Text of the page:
Rosa Gillissen:
Sculpture "Column Man" (small, height 74 cm), bronze


Rosa Gillissen:
Sculpture "Column Man" (small, height 74 cm), bronze

$ 865,83 (760,00 EUR)

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Limited, 199 exemplars | Serially numbered | Signed | Bronze | Patinated | Height 74 cm

Rosa Gillissen: Sculpture "Column Man" (small, height 74 cm), bronze

In this expressive masterwork, the artist proves her great repertoire of form language and her sculptural skill. The center and focus of Rosa Gillissenʼs artist creation is the human form, almost always abstracted by her. Her column men show in an impressive mode, that one has to push forward to the core in order to discover something essential.

Sculpture cast in high-quality red bronze, using the lost wax technique, hand patinated. Limited edition of 199 exemplars, signed and serially numbered. Height 74 cm.

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Born in 1944 Flaming Rosa Gillissen grew up in an eight-member factory owning Rosenthal family which were built in Belgium. In early years she dreamed of an artistic work, initially trained as a textile engineer. A further training as a fashion illustrator and ceramist at night school in Korijk woke her love for her the most important mediums - ceramics. Since 1994, Rosa Gillissen experimented with different materials and has thereby found the bronze.

Designation for an art object (sculpture, installation), which is produced according to the will of the artist in multiple copies in a limited and numbered edition.

Artist's multiple contributed to "democratization" of art as the work was made available and affordable for a wider audience.

An alloy of copper with other metals (especially with tin) used since ancient times.

Bronze casting:

When casting bronze, artist usually applies the lost-wax technique which is dating back more than 5000 years. It's the best, but also the most complex method of producing sculptures.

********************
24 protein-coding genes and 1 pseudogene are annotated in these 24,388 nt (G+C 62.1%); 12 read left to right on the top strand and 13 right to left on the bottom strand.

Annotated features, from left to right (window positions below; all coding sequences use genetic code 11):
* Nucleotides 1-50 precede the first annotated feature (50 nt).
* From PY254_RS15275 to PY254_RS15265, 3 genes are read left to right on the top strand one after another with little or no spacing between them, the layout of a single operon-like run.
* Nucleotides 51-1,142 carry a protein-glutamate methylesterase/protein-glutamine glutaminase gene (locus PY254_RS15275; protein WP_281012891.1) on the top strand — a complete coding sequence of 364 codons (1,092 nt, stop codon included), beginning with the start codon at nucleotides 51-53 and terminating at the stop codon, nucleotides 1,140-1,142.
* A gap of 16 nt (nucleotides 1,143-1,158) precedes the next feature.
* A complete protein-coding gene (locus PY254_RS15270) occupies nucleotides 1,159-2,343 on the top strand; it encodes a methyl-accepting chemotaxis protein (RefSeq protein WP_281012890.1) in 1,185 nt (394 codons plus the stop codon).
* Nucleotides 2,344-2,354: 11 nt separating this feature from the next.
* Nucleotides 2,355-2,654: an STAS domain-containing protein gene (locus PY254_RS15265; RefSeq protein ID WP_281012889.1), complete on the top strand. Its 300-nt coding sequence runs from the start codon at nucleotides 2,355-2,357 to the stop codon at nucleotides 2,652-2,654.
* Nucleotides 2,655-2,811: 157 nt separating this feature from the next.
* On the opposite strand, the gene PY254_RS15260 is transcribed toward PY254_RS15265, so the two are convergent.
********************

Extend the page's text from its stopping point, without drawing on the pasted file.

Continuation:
Sculpture "The Book Reader" by Ernst Barlachs is shown here as an example:

Ernst Barlach: Sculpture 'The book reader'

Ernst Barlach 'The Book Reader' - Lost Wax Casting Technique Part 1

First, the artist forms a model of his sculpture. It is embedded in a liquid silicone rubber composition. Once the material has solidified, the model is cut out. The liquid wax is poured in the negative mould. After cooling down, the wax casting is removed from the mould, provided with sprues and dipped into ceramic mass. The ceramic mass is hardened in a kiln, and the wax flows out (lost mould).

Ernst Barlach 'The Book Reader' - Lost Wax Casting Technique Part 2Now we finally have the negative form, into which the 1400 ° C hot molten bronze is poured. After the bronze had cooled down, the ceramic shell is broken off and the sculpture comes to light.

Ernst Barlach 'The Book Reader' - Lost Wax Casting Technique Part 3Now the sprues are removed, the surfaces are polished, patinated and numbered by the artist himself or, to his specifications, by a specialist. Thus, each casting becomes an original work

For lower-grade bronze castings, the sand casting method is often used which, however, does not achieve the results of more complex lost wax technique in terms of surface characteristics and quality.

Related links:
Sand casting

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